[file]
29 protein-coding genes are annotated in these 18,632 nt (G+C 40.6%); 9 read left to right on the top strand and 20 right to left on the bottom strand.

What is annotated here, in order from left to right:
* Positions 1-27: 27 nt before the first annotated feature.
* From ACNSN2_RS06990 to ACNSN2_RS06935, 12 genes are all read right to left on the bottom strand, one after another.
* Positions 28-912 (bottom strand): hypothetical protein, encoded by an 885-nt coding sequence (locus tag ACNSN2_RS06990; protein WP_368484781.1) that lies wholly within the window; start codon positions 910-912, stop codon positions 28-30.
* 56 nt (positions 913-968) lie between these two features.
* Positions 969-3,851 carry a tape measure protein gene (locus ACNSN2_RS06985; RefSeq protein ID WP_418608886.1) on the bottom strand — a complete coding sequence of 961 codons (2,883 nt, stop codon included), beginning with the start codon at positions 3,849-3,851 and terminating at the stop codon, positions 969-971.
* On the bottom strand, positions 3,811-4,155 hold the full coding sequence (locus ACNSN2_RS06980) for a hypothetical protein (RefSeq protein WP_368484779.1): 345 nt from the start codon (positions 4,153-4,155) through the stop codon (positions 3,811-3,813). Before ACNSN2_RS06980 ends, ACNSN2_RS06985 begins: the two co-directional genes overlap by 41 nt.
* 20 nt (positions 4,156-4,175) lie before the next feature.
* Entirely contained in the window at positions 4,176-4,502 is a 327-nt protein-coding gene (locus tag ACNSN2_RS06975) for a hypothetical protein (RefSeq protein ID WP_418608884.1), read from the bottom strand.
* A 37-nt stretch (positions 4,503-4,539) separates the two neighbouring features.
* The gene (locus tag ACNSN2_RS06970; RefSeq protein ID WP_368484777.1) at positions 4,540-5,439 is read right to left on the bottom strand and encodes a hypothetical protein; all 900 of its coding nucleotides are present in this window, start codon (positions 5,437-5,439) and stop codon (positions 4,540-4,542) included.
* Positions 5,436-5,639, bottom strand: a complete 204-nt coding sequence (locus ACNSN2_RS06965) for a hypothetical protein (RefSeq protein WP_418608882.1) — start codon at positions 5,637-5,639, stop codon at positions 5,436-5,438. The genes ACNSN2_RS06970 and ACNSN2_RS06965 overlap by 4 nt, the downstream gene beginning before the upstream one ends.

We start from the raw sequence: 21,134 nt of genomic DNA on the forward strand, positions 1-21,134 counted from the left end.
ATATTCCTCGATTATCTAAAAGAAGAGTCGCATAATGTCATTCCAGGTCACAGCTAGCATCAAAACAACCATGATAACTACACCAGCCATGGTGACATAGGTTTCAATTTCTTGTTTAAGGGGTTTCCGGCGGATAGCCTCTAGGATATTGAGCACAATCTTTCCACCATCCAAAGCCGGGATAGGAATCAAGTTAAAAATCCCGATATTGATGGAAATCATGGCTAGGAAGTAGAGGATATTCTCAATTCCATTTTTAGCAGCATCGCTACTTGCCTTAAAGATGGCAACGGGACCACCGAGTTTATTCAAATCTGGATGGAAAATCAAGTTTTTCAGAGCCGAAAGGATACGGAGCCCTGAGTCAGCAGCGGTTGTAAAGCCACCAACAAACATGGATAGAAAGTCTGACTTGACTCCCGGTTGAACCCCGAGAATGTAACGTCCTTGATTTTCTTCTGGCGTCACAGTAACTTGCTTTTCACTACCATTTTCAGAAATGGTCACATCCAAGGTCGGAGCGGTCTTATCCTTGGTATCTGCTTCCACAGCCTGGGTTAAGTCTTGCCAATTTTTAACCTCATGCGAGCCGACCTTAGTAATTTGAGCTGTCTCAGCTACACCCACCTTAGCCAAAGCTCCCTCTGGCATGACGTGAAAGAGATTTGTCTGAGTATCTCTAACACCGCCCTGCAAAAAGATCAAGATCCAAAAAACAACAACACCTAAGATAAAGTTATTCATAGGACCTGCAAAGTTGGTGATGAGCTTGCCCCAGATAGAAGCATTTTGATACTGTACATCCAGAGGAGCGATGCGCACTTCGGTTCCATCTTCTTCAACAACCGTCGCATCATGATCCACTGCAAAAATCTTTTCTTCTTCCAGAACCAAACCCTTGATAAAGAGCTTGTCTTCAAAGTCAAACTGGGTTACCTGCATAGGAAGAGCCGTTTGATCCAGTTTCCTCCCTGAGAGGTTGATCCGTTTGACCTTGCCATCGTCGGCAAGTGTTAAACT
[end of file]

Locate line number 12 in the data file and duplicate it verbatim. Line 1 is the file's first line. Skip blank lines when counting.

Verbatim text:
* The gene (locus tag ACNSN2_RS06970; RefSeq protein ID WP_368484777.1) at positions 4,540-5,439 is read right to left on the bottom strand and encodes a hypothetical protein; all 900 of its coding nucleotides are present in this window, start codon (positions 5,437-5,439) and stop codon (positions 4,540-4,542) included.